Dr. Rick Roth joined UW Geography in March 1988, as the first person to fill the department’s new role of academic advising. He’s seen many changes in the nearly 30 years that have passed. He was expected to wear a jacket and tie, and the faculty was very “male” with Vicky Lawson being the only female faculty member. The emphasis was primarily on graduate students and research. Rick says that over the years the department has become more interested in social and environmental justice, inequality, critical and feminist theory, globalization, and more recently, digital geographies. The faculty as a whole has become remarkably comfortable with digital technologies and have adapted their teaching to the new ways students are learning. They also have adjusted well to some of the tectonic shifts in pedagogy that have happened since 1988: emphasizing learning rather than teaching, and writing to learn instead of learning to write, for instance. Prior to Rick joining our staff, there was no one attending to course scheduling, TA allocations, room assignments, degree requirements, and many other essential day-to-day operations, which have all undergone massive transformations thanks to his efforts.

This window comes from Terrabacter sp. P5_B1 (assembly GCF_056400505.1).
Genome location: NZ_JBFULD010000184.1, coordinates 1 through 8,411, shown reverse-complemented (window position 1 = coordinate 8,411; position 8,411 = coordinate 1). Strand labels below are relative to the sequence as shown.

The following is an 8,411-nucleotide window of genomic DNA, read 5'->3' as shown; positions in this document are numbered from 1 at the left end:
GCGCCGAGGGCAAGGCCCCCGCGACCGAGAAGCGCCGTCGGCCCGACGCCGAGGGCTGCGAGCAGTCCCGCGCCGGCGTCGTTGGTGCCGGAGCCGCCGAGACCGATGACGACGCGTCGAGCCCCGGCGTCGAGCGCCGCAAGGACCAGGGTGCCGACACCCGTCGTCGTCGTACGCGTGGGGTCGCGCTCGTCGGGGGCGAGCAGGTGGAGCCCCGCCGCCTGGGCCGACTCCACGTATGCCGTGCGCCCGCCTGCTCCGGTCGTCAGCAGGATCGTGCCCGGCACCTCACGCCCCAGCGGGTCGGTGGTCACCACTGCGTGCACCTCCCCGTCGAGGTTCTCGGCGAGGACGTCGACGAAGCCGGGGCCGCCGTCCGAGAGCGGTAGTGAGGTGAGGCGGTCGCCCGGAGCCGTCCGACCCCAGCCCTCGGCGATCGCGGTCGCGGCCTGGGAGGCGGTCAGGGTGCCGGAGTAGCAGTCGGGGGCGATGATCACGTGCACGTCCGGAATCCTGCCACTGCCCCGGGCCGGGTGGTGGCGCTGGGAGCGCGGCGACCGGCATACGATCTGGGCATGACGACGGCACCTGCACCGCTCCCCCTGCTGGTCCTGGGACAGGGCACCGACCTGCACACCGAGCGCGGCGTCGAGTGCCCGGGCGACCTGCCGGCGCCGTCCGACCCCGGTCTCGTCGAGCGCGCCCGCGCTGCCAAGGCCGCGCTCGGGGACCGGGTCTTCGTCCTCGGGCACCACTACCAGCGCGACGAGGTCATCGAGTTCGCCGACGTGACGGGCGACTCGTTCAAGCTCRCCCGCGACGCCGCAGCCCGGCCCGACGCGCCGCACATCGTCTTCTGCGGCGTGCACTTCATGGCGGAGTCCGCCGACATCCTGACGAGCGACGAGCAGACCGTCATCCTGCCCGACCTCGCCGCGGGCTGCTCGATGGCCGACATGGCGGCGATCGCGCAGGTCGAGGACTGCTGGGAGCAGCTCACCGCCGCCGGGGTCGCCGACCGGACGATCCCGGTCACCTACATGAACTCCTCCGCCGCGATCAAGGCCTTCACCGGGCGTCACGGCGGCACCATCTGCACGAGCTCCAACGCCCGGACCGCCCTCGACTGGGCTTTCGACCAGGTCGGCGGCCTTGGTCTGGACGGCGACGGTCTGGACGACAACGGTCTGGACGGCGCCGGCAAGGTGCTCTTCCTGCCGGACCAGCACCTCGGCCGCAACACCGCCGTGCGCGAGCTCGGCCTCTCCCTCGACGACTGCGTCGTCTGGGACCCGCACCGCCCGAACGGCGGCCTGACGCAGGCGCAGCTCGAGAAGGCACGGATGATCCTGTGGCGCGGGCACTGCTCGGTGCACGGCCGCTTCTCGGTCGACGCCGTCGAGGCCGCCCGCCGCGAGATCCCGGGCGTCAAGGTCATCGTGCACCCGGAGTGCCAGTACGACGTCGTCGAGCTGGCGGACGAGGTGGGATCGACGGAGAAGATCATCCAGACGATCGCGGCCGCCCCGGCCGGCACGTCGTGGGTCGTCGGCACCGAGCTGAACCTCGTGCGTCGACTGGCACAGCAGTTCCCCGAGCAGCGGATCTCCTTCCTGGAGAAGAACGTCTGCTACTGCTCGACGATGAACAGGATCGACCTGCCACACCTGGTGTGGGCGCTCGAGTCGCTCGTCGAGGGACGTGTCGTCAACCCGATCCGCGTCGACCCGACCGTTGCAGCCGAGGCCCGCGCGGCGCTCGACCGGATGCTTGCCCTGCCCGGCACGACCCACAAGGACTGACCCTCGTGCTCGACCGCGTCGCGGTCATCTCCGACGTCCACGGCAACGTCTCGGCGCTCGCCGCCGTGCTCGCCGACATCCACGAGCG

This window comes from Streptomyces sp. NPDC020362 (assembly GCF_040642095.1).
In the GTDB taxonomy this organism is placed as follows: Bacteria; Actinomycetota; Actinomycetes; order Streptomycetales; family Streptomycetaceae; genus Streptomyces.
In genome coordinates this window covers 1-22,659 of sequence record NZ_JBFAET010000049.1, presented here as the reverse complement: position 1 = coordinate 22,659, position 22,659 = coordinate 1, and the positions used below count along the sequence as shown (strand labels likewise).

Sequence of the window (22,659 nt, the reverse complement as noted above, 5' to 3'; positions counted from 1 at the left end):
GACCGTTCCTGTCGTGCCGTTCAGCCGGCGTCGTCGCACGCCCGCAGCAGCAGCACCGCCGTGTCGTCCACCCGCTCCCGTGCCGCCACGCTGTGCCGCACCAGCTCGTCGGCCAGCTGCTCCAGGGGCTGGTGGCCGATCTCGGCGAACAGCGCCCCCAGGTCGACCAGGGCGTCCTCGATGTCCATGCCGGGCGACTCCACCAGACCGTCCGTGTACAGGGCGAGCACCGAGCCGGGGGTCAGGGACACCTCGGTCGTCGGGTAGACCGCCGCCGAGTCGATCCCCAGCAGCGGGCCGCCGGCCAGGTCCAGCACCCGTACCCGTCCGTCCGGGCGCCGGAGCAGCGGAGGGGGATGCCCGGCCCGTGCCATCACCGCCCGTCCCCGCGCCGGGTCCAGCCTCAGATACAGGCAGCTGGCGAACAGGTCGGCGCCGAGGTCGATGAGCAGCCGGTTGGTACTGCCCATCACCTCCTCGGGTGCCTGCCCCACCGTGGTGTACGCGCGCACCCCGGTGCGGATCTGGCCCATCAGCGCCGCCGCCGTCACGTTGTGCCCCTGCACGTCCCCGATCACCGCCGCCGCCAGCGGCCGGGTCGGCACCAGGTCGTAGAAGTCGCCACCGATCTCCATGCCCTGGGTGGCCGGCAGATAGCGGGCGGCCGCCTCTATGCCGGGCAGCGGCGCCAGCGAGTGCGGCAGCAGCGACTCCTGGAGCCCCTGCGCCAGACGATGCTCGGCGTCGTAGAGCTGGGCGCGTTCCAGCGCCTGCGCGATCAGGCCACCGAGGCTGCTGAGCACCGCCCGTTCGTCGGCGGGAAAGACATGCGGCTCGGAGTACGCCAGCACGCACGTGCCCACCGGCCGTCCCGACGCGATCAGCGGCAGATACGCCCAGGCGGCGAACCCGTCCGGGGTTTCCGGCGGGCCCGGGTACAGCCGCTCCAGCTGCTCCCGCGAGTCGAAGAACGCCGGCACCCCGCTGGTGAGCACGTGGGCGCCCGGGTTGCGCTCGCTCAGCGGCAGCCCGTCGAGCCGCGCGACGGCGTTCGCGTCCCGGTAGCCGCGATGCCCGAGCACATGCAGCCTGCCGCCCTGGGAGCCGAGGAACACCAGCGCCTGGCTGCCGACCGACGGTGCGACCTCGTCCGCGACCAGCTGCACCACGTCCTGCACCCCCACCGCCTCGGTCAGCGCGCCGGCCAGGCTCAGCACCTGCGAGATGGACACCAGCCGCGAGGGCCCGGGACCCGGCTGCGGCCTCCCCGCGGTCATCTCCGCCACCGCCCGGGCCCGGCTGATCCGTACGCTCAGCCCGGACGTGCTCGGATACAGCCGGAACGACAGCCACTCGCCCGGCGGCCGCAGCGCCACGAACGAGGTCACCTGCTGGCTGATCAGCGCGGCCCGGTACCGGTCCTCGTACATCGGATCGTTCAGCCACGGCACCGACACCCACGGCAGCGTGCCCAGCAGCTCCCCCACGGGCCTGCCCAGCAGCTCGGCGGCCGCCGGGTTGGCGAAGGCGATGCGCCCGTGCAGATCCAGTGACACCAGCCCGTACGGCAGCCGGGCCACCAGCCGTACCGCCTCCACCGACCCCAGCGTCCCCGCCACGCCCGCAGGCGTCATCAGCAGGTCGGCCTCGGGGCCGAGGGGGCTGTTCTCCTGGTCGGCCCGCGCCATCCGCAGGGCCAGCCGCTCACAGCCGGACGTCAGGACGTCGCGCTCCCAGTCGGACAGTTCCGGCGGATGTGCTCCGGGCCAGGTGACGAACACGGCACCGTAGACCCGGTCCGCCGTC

Serving under seven different department chairs, Rick has brought many things to our community. His greatest contribution to the department is his work on learning assessment and accountability within our undergraduate program. We were first on campus to talk about learning goals and outcomes, to interview students about their learning, and to apply these goals and outcomes to revisions of geography major requirements. Thanks to Rick’s efforts, UW Geography led the way in soliciting student assessments for improving the department’s curriculum. His favorite memories over the years have had to do with individual student successes: seeing graduate students finish their dissertations and get teaching jobs, seeing undergraduates who had struggled to find a major discover geography and begin thriving at UW, and seeing undergrads blossom when they got that first internship.
With regard to his future plans, he calls them “conventional”, because they center upon family, travel and new pursuits. He plans to see more of his daughters (one living in Seattle and another in New York City), to travel (including a return to India), and to write about political rhetoric – a long-standing interest. He is confident that after his retirement the department will continue its commitment to improving undergraduate learning, and maintain its DNA – a commitment to social justice and equality, public service, and positive social change.